“Is that why you’ll never go home?” Ace asked, setting aside the leger to fully engage in the conversation.
“No, that’s not it. I’ll never return home because there’s nothing left for me. Besides, I’m a wanted woman, or haven't you noticed that I have to disguise myself any time we go into town?”
“Do you ever regret leaving?”
Tilde lifted her head, jaw set and eyes as hard as diamonds.
“Neither do I.” Ace took Tilde’s hand in his own. If the pirates had been watching, they would have counted it towards the theory that the two were together. He didn’t mean it like that, and when Tilde squeezed his hand, she didn’t intend for it to be romantic.
“We’re just two lost souls looking for their place in the world, aren’t we?” She murmured, rubbing her thumb over Ace’s bruised knuckles.
“Perhaps we can never return to our homes.” Ace answered, “You’ll never be the farmer’s daughter again, and I’ll never be Prince Lucien again. We’re not lost souls though. You’re the Pirate Queen, and I’m your cabin boy.”
Tilde scoffed, “I’m the Pirate Queen, and you’re my best friend. Don’t sell yourself short.”
“Well I can certainly finish any bar fight you get bored with.”
Tilde flicked him in the nose, and Ace burst into laughter despite the sharp sting.
“Get back to the records, Cabin Boy. I have to chart tomorrow’s course.”
Ace picked up the leger and watched as Tilde sat down at her desk in front of a map. There was work to be done that was much more important than reminiscing about the past.
The next morning, money exchanged hands all around the ship as Tilde and Ace stumbled out of the cabin, ink smudged across their hands and Tilde’s face from when she fell asleep on the map. The crew could only watch in shock as Tilde walked to the bow and collected a handful of gold from the pirate who had bet that nothing would happen in response to the wild bets of romance and debauchery.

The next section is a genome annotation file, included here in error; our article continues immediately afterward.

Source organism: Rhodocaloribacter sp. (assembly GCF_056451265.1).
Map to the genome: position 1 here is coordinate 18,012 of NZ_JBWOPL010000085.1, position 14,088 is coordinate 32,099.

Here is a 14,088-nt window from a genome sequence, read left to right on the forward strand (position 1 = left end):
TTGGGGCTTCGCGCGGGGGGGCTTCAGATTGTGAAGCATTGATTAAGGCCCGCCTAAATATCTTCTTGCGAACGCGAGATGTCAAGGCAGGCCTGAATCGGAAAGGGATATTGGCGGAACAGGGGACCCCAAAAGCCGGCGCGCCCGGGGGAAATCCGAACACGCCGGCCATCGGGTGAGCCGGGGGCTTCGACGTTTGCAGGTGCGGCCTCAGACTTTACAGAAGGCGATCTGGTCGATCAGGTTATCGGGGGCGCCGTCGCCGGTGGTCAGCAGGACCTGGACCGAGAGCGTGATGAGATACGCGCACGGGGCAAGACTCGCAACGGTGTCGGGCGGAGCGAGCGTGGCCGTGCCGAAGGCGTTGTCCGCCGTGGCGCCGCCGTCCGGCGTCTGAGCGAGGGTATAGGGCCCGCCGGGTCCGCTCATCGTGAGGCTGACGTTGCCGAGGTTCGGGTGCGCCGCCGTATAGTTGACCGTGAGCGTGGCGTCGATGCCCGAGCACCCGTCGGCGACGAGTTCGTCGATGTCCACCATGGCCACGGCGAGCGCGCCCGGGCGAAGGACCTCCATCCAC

“It’s not fair if the captain bets!” Someone complained from the bridge.
“I didn’t bet, I struck a deal.” Tilde pocketed the gold with a grin, “It’s your own fault for thinking I’d try to seduce my cabin boy when I’m already married to the trade.”
Tilde knew would never go back to her farm. She’d never find out if her parents were alive or dead. That wasn’t part of her life anymore. As far as she was concerned, her true home was on the sea with her crew. She was a pirate queen, and she would rule her kingdom until the day she died.
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Epic. I’d love to hear more about her. There were a few pirate queens through history. Is she based on any of them?
Believe me, you're not the only one who wants to hear more of Tilde's adventures. I wrote another story about her for a class and even the teacher wanted more. When I was writing this, I had been reading a bit about Anne Bonny and I was just fascinated by the idea of female pirates. Especially since they were often more ruthless than their male counterparts. Tilde was the result of this fascination. Perhaps I should write a full length story about her, since she seems to be a very popular character. Thank you for reading, I'm glad you enjoyed!
It’s interesting that no one seems to know if Bonny died. If not I bet she had plenty of stories to tell after her capture as well. She doesn’t sound like the type to have settled into a quiet life.
Considering she's the one who said "had you fought like a man, you need not have been hang'd like a dog", there's no way she would've settled down somewhere. It is fascinating that she basically disappears after being captured. We know what happened to Mary Read, but any documentation of Anne Bonny stops right after she was captured. It really makes one wonder what exactly happened.
Hopefully she ran off, maybe she became a highway robber or something. Easier to hide on land than at sea where there’s no cover. You could write a story about life after piracy. It’s surprising how short the golden age of piracy was compared to how much it’s sunk into popular culture.
Becoming a highway robber would definitely be fitting for her. If she took to piracy that easily, I doubt she'd want to give up that sort of life entirely. I wish I had thought to write a story about life after piracy for my creative writing class, it sounds like a fun idea. Maybe if I ever find the time to write here again I'll have to do that. The golden age of piracy is definitely short, but when you think about how much content people could get out of it, it's no wonder it became so popular.